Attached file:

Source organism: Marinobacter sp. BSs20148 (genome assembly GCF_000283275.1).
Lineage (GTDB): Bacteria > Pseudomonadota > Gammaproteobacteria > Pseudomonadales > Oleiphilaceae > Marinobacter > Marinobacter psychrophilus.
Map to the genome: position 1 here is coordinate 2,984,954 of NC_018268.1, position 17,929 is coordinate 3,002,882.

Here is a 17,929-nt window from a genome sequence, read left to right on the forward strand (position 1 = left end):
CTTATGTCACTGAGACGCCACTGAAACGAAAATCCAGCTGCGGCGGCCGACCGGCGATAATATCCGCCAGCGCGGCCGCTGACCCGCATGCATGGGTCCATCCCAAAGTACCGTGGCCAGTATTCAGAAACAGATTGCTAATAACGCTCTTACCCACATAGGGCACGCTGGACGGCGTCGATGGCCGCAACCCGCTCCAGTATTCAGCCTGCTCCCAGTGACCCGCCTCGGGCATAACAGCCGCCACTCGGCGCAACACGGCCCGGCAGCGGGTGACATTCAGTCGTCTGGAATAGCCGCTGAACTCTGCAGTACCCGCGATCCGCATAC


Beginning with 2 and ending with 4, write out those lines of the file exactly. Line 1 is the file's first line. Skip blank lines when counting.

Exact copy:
Lineage (GTDB): Bacteria > Pseudomonadota > Gammaproteobacteria > Pseudomonadales > Oleiphilaceae > Marinobacter > Marinobacter psychrophilus.
Map to the genome: position 1 here is coordinate 2,984,954 of NC_018268.1, position 17,929 is coordinate 3,002,882.

Here is a 17,929-nt window from a genome sequence, read left to right on the forward strand (position 1 = left end):